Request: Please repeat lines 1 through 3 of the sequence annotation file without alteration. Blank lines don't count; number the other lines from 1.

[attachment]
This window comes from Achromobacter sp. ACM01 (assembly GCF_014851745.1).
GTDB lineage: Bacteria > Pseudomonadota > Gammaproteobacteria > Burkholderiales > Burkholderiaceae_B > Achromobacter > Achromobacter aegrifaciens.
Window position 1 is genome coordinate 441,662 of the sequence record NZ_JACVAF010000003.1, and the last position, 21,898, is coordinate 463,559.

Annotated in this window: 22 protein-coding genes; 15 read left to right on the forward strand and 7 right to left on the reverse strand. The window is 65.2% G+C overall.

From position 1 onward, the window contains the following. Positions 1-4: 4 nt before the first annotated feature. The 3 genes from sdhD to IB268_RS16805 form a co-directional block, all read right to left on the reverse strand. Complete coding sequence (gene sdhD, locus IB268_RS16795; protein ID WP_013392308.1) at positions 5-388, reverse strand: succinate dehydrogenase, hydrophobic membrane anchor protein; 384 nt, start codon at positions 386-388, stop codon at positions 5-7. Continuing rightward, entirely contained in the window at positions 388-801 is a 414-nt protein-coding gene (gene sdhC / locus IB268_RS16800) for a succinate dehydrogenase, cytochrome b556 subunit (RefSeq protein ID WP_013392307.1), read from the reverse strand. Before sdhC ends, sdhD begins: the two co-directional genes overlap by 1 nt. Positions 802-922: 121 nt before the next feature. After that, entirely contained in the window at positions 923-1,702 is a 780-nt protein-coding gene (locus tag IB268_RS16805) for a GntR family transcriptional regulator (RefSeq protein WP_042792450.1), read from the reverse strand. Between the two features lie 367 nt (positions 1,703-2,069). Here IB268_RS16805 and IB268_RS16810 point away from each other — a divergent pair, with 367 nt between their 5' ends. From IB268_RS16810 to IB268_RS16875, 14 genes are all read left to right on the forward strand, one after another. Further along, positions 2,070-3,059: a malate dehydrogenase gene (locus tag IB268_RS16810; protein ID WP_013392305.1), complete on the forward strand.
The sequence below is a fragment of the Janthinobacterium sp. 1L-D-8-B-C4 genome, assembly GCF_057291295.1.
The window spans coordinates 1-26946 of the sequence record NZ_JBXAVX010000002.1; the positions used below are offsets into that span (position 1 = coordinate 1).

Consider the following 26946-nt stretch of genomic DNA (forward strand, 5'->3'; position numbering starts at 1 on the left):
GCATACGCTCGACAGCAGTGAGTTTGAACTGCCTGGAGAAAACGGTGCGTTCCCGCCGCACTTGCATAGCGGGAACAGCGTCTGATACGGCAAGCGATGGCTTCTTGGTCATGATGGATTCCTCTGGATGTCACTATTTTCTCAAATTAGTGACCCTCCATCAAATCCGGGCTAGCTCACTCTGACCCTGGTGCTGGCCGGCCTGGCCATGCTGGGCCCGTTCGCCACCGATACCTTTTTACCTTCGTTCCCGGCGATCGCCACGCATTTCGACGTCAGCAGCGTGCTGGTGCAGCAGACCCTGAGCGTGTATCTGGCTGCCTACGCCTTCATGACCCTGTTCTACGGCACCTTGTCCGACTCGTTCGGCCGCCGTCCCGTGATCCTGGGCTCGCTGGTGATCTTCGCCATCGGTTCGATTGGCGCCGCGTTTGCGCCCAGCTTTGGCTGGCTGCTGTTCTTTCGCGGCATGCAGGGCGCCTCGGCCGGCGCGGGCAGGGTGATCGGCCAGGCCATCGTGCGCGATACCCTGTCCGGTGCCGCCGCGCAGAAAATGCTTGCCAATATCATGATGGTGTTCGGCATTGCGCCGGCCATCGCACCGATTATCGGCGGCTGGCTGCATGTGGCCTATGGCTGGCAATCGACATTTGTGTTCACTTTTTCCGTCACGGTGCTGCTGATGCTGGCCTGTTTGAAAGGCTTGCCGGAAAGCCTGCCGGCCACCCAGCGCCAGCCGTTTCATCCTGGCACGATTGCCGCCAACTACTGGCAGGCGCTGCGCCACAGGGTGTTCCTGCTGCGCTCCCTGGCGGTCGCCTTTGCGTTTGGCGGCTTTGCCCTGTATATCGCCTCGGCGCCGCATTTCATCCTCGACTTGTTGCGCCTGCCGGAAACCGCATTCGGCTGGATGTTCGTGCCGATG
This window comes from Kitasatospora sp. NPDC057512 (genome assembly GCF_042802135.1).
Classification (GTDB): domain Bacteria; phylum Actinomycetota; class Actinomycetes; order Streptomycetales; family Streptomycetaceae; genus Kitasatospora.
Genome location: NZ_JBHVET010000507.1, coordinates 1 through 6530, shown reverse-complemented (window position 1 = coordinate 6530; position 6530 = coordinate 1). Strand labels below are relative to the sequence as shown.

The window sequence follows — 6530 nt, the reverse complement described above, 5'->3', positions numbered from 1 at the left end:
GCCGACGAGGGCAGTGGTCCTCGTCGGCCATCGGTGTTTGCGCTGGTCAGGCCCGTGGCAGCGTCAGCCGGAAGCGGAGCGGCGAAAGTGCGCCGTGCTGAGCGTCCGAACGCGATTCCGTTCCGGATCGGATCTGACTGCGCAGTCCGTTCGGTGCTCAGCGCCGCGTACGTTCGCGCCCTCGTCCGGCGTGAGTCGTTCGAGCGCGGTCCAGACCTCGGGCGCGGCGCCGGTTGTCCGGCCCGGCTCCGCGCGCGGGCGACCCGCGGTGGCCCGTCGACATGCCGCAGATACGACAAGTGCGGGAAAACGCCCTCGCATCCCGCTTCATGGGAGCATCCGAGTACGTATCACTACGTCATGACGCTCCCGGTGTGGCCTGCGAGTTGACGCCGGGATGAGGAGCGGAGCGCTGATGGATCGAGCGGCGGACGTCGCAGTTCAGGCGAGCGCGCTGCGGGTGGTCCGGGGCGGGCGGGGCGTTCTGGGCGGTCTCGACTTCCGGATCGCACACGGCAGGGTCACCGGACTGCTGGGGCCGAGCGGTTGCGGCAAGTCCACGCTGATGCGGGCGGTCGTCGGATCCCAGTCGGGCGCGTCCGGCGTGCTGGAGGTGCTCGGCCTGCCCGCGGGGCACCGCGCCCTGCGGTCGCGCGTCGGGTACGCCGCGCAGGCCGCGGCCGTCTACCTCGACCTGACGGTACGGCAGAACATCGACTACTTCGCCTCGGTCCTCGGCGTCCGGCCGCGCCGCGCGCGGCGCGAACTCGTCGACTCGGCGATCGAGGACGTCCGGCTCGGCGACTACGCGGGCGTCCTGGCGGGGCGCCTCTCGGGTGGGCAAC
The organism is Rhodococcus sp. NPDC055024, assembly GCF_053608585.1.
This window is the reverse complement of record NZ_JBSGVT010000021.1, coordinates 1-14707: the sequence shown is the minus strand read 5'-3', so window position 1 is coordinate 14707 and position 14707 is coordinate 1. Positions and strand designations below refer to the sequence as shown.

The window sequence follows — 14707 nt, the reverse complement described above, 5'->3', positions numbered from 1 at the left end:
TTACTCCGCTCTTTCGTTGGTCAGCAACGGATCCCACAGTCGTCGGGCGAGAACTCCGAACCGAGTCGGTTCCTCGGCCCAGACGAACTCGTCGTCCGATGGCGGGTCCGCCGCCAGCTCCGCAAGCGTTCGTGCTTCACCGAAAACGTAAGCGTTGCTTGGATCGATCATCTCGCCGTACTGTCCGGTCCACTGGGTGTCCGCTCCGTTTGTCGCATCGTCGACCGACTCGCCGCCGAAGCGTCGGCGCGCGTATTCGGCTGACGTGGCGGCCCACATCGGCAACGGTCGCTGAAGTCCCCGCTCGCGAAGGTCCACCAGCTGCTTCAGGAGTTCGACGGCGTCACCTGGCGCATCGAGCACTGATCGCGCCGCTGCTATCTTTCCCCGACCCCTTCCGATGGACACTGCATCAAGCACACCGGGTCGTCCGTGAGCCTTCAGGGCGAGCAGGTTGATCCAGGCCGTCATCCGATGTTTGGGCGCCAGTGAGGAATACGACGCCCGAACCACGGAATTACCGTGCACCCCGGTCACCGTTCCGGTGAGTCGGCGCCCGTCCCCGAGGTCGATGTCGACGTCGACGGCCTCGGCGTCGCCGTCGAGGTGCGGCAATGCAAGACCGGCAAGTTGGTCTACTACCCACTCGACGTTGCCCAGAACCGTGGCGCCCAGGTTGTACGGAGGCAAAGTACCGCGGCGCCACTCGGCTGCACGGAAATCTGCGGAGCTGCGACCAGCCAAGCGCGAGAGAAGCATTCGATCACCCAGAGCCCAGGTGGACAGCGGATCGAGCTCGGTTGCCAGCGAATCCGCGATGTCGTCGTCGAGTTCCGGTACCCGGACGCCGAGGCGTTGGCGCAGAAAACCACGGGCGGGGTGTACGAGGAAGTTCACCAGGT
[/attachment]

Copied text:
This window comes from Achromobacter sp. ACM01 (assembly GCF_014851745.1).
GTDB lineage: Bacteria > Pseudomonadota > Gammaproteobacteria > Burkholderiales > Burkholderiaceae_B > Achromobacter > Achromobacter aegrifaciens.
Window position 1 is genome coordinate 441,662 of the sequence record NZ_JACVAF010000003.1, and the last position, 21,898, is coordinate 463,559.